Eye Glasses

Eye Glasses

Glasses are made up of two components. The frame which usually conveys fashion, and the lenses which perform the task of refracting light.

The earliest spectacles were produced by glaziers in Venice, Italy. Lenses in these first eyeglasses were made from quartz or rock crystal and produced by gold craftsmen. The earliest historical figure to wear glasses was Bishop Ugone da Provenza. He was protrayed in a painting in the year 1252, which can be seen in the church of St. Nicolo in Italy. Craftsmen who made these early glasses were called The Cristallerieri, and they had their own ethics code established in the year 1284.

Spectacles were not commonly used until after the printing press was invented by Guttenburg in the mid-1500’s. The written word marked the beginning of the need to correct vision with eyeglasses. The initial lens design was biconvex and corrected presbyopia and farsightedness. Some time later biconcave lenses were made to help the nearsighted. Johannes Kepler discovered the idea of grading lenses by their focal power.

In the 1800’s most glasses were sold in hardware stores. Slowly jewelers succeeded hardware stores as the dispenser of glasses. People who thought they needed glasses would try on one after another until they found the pair that worked for them.

Bausch and Lomb and American Optical were the first companies in America to produce ophthalmic lenses for optometrists. The first lenses they mass produced were glass and later in the 1900’s a material made of plastic was introduced that revolutionized the lens industry.

Lens Materials

The lenses in your eyeglasses can be made from different materials. Your optometrist will help you decide which is right for your special needs.

Plastic (Resin)

It is the most common choice for lenses typically because it is half the weight of glass. It can be tinted to almost any color and density, and is seven times more impact resistant than glass. Plastic lenses are more easily scratched than glass lenses.

Glass

This was the only lens material available up to the year 1943. It’s the most scratch-resistant material, but twice the weight of plastic.

Polycarbonate

This is the most impact-resistant material available and is the lens of choice for young people and those with an active lifestyle. Polycarbonate lenses are inherently thinner than a standard lens and block all harmful ultraviolet light. This material is difficult to tint.

Photochromic – Lenses That Darken In The Sun

Available in both plastic and glass, this lens darkens when going from indoors to outdoors. These lenses perform well for about three years, then begin to lose their ability to lighten up.

High-Index – Lighter, Thinner Lenses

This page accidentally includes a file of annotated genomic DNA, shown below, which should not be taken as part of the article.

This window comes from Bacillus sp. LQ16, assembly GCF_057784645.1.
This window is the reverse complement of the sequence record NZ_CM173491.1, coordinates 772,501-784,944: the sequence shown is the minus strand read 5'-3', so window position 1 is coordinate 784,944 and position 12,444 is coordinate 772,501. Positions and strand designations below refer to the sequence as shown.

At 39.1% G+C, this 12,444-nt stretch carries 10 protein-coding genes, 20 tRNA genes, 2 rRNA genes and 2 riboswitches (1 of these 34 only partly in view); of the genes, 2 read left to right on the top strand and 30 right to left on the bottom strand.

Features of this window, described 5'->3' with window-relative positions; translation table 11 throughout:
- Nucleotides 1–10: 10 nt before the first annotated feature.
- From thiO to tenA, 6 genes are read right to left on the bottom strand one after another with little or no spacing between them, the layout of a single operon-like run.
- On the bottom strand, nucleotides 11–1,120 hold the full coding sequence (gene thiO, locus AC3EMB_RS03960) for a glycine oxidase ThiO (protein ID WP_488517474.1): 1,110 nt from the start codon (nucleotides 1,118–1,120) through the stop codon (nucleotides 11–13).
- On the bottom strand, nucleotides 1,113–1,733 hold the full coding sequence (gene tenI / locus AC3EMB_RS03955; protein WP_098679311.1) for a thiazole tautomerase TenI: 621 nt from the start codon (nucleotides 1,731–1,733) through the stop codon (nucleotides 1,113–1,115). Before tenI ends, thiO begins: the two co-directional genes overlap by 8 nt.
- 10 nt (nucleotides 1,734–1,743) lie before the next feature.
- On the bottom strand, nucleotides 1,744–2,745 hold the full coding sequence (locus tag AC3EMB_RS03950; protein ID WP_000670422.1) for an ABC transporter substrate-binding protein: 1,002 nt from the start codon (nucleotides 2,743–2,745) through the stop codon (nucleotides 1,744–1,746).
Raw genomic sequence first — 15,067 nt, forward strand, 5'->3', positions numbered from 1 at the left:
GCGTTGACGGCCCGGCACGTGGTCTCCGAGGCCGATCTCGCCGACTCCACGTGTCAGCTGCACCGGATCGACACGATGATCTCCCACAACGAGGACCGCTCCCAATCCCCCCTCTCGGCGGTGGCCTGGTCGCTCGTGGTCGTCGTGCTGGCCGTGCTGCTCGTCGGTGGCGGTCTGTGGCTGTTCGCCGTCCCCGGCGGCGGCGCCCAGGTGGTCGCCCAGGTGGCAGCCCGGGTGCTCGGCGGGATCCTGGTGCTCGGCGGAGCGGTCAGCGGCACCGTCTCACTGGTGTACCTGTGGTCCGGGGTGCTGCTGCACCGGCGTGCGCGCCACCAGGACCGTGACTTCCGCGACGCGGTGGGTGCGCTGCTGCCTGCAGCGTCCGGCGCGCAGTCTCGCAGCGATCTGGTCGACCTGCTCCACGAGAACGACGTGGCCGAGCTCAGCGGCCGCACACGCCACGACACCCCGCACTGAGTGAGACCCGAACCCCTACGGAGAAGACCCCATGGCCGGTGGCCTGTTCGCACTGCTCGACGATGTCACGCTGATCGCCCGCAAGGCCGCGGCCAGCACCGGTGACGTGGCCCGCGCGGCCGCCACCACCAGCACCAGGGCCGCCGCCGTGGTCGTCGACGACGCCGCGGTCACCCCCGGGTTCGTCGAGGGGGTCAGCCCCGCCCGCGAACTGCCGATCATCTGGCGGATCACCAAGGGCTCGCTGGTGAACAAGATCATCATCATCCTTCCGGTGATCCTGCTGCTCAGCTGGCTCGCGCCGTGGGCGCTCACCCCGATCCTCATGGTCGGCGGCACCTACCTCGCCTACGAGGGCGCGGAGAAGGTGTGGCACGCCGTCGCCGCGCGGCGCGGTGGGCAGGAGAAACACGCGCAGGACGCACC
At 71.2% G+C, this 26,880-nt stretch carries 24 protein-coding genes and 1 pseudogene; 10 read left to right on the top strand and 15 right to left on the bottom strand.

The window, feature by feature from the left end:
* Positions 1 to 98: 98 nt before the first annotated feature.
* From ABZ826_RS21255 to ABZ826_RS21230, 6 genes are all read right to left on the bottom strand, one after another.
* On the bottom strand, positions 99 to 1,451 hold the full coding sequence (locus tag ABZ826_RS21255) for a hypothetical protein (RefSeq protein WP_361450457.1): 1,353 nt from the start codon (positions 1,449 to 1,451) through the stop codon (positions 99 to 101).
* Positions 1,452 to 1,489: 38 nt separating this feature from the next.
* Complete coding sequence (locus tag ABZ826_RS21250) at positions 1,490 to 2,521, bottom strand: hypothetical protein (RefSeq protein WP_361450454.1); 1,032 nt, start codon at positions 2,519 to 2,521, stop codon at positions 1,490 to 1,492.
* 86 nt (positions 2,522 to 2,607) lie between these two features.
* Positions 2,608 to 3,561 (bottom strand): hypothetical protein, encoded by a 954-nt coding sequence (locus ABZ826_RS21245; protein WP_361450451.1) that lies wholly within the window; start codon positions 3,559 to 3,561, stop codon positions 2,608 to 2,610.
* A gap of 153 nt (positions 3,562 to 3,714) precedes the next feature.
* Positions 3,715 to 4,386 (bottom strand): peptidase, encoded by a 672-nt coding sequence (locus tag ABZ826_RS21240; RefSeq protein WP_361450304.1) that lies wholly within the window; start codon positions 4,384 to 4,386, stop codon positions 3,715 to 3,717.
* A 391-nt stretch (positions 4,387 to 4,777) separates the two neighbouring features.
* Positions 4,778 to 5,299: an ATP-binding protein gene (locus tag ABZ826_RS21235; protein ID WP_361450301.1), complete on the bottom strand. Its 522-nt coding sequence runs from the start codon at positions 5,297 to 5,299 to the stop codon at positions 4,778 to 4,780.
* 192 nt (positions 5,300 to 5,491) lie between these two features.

This lens is available in both plastic and glass. It has the quality of bending light faster. This allows for a thinner design. This is recommended for a person with a strong prescription. Thinner, lighter lenses are more comfortable and look better.

Lens Designs

Single Vision

This lens has one power and corrects nearsightedness, farsightedness and astigmatism. They can be used for distance or near activities.

Multi-Focal

This lens has more than one power, and is used when a person needs one power for distance and a different power for near vision. These lenses are also called bifocals, trifocals and progressive addition lenses. The progressive is a high-tech lens that has a cosmetic advantage because the line does not show – it’s invisible. This lens has the distance prescription in the upper half and the lower half gradually increases in power to provide clear reading vision.

Aspheric

These lenses are relatively new and provide special visual and cosmetic benefits for people with strong prescriptions. They are flatter than conventional lenses and reduce the magnification effect of farsighted corrections thereby enhancing appearance. These lenses are thinner and lighter and allow more peripheral clarity to one’s vision.

Polarized

Polarized or polaroid lenses offer the most advanced form of sunglasses available. They are made with a special film embedded in the lens which is placed at an angle that cancels reflected light rays allowing only natural light to pass through. They are excellent lenses for drivers, fishermen, hunters and anyone out in snow.

Lens Coatings

Anti-Reflection Coating (ARC)

Regular lenses reflect from 8-13% of incident light. ARC reduces this reflection to 1-2% resulting in less eye fatigue, better night vision, reduced glare and enhanced appearance.

Scratch Protection

Plastic lenses can be scratched easier than glass and need a coating to increase their surface hardness. This coating does not make the lens scratch proof but tends to lengthen the life of the lens. This coating is especially helpful with children’s lenses.

Ultraviolet Protection (UV 400)

It is a fact that UV light is harmful to the eye. UV 400 coating allows the lens to block 100% of harmful UV light. Polycarbonate lenses provide this protection without a special coating.

The Mississippi Optometric Association promote eye health medications from Aclepsa drugstore online health provider.